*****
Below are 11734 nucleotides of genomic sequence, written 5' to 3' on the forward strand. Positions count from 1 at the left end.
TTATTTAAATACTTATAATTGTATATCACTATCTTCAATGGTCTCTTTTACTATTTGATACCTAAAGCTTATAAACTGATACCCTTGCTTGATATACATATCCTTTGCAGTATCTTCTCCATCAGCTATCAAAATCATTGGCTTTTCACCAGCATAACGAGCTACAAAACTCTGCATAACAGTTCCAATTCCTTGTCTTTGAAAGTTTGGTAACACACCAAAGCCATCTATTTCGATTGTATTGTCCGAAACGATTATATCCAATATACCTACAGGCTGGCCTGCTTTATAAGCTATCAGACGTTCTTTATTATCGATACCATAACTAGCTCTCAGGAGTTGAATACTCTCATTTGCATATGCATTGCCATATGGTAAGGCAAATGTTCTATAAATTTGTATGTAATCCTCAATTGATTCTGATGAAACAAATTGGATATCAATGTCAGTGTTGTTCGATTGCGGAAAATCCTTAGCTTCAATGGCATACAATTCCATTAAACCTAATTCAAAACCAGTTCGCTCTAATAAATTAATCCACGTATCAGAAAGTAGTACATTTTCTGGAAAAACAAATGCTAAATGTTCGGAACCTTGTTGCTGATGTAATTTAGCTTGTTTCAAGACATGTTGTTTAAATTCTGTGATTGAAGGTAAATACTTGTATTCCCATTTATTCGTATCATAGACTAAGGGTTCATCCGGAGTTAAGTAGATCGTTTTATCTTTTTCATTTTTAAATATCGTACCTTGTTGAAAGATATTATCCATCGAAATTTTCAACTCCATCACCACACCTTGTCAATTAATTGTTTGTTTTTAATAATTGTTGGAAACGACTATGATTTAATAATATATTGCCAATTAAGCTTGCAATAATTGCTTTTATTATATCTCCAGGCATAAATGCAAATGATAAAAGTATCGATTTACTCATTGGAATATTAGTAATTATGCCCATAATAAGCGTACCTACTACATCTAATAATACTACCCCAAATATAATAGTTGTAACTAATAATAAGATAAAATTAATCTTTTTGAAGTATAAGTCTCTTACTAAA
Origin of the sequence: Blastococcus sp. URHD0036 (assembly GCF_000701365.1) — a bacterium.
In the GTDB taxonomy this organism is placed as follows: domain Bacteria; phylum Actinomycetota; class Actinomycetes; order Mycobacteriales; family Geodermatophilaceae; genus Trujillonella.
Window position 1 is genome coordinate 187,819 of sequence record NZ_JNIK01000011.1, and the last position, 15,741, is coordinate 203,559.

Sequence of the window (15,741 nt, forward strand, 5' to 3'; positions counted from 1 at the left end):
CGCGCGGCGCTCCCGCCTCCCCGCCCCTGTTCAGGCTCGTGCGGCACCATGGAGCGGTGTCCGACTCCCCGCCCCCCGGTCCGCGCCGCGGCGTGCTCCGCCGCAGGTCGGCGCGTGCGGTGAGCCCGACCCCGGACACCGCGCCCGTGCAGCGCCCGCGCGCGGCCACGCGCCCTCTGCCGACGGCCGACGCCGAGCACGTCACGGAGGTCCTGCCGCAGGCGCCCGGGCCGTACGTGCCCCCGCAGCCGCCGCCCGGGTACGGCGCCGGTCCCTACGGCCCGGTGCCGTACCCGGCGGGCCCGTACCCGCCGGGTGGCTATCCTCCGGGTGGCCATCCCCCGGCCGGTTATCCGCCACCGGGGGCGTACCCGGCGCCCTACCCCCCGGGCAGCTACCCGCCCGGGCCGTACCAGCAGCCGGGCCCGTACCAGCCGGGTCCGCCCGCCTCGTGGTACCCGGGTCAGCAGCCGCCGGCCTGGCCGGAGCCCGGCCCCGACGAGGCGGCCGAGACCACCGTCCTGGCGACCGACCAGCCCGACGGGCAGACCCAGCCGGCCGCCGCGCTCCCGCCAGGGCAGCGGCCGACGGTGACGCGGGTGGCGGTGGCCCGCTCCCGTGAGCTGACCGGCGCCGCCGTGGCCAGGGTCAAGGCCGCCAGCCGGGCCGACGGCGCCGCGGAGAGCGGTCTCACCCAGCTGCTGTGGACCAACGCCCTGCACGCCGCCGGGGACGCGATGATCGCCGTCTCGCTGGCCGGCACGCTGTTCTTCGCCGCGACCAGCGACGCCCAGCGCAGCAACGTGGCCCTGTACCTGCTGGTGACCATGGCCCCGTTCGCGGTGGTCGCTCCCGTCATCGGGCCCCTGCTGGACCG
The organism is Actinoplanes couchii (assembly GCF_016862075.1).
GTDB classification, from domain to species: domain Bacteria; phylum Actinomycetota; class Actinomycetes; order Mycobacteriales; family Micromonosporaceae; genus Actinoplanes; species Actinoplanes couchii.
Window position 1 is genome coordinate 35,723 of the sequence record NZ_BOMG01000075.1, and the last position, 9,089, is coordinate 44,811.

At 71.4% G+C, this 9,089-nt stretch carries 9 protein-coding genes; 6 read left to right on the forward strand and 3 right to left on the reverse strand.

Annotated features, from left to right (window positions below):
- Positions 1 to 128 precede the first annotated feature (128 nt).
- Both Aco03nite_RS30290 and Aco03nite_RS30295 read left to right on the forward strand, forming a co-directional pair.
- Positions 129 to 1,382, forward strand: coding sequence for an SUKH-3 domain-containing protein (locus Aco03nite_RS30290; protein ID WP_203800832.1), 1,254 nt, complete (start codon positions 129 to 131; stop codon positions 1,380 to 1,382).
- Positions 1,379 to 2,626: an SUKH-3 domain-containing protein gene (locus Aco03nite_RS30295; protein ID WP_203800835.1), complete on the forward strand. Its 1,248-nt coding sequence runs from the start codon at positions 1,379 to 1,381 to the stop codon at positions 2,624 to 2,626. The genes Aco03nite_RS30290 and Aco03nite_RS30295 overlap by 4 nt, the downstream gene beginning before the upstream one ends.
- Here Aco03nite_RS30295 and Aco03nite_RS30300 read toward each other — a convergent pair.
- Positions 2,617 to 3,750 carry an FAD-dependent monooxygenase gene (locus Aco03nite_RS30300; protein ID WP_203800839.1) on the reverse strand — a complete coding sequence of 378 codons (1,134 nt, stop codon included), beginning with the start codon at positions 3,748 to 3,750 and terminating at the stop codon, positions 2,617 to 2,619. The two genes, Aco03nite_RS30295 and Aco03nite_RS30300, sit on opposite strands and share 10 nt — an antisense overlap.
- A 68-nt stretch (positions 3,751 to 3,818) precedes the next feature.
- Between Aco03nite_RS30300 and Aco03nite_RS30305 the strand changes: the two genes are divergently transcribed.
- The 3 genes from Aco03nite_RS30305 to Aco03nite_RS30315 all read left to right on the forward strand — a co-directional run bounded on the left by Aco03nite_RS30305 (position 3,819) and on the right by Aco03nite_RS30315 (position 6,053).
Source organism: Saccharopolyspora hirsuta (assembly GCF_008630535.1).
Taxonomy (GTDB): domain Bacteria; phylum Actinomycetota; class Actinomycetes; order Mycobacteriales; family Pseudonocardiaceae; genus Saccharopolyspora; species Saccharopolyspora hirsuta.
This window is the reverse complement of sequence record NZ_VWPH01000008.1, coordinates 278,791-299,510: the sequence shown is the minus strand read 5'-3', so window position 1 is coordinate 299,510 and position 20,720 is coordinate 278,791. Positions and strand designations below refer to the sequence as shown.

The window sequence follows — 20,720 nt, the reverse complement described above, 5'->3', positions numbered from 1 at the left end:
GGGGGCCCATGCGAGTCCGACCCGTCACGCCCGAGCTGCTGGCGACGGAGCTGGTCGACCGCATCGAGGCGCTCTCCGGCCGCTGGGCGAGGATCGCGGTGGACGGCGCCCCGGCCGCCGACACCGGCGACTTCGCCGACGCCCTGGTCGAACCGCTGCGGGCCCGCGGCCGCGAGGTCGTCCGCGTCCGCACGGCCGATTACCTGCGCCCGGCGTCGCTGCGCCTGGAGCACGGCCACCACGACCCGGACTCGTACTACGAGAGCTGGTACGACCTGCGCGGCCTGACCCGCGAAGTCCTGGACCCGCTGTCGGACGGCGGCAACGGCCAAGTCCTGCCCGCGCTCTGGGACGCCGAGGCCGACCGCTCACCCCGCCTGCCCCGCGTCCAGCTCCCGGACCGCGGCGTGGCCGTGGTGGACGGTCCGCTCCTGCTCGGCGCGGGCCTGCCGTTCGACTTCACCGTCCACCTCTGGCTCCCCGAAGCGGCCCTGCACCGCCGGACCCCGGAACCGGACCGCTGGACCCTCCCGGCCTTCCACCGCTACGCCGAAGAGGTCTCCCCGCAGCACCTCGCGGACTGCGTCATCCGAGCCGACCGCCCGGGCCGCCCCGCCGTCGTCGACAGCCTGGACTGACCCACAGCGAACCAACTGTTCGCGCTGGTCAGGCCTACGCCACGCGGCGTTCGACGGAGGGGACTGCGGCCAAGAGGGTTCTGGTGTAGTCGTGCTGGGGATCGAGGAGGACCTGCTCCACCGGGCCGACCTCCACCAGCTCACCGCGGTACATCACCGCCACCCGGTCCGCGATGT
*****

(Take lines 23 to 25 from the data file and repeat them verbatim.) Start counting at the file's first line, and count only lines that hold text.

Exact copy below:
Taxonomy (GTDB): domain Bacteria; phylum Actinomycetota; class Actinomycetes; order Mycobacteriales; family Pseudonocardiaceae; genus Saccharopolyspora; species Saccharopolyspora hirsuta.
This window is the reverse complement of sequence record NZ_VWPH01000008.1, coordinates 278,791-299,510: the sequence shown is the minus strand read 5'-3', so window position 1 is coordinate 299,510 and position 20,720 is coordinate 278,791. Positions and strand designations below refer to the sequence as shown.

The window sequence follows — 20,720 nt, the reverse complement described above, 5'->3', positions numbered from 1 at the left end: